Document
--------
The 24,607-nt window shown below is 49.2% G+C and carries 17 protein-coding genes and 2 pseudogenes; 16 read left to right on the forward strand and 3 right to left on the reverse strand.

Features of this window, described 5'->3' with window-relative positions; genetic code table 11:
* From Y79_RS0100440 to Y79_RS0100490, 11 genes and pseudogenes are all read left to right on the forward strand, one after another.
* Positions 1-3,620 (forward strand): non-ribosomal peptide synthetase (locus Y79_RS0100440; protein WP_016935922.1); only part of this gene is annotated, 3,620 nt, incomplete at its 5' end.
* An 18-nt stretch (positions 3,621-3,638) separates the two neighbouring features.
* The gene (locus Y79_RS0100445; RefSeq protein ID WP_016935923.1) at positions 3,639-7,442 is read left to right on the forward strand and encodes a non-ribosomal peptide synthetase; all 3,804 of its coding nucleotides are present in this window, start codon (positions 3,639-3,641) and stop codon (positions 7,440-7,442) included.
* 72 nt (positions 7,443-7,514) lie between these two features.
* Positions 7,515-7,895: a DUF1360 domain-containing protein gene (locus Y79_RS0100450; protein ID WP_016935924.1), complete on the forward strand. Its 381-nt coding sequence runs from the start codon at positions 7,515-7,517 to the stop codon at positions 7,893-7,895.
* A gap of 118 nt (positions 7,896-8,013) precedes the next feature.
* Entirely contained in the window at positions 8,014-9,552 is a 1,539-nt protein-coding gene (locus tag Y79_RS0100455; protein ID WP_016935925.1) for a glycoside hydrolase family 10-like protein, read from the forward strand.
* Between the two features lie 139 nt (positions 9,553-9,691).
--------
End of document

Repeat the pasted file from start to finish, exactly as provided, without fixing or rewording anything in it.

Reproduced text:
The 24,607-nt window shown below is 49.2% G+C and carries 17 protein-coding genes and 2 pseudogenes; 16 read left to right on the forward strand and 3 right to left on the reverse strand.

Features of this window, described 5'->3' with window-relative positions; genetic code table 11:
* From Y79_RS0100440 to Y79_RS0100490, 11 genes and pseudogenes are all read left to right on the forward strand, one after another.
* Positions 1-3,620 (forward strand): non-ribosomal peptide synthetase (locus Y79_RS0100440; protein WP_016935922.1); only part of this gene is annotated, 3,620 nt, incomplete at its 5' end.
* An 18-nt stretch (positions 3,621-3,638) separates the two neighbouring features.
* The gene (locus Y79_RS0100445; RefSeq protein ID WP_016935923.1) at positions 3,639-7,442 is read left to right on the forward strand and encodes a non-ribosomal peptide synthetase; all 3,804 of its coding nucleotides are present in this window, start codon (positions 3,639-3,641) and stop codon (positions 7,440-7,442) included.
* 72 nt (positions 7,443-7,514) lie between these two features.
* Positions 7,515-7,895: a DUF1360 domain-containing protein gene (locus Y79_RS0100450; protein ID WP_016935924.1), complete on the forward strand. Its 381-nt coding sequence runs from the start codon at positions 7,515-7,517 to the stop codon at positions 7,893-7,895.
* A gap of 118 nt (positions 7,896-8,013) precedes the next feature.
* Entirely contained in the window at positions 8,014-9,552 is a 1,539-nt protein-coding gene (locus tag Y79_RS0100455; protein ID WP_016935925.1) for a glycoside hydrolase family 10-like protein, read from the forward strand.
* Between the two features lie 139 nt (positions 9,553-9,691).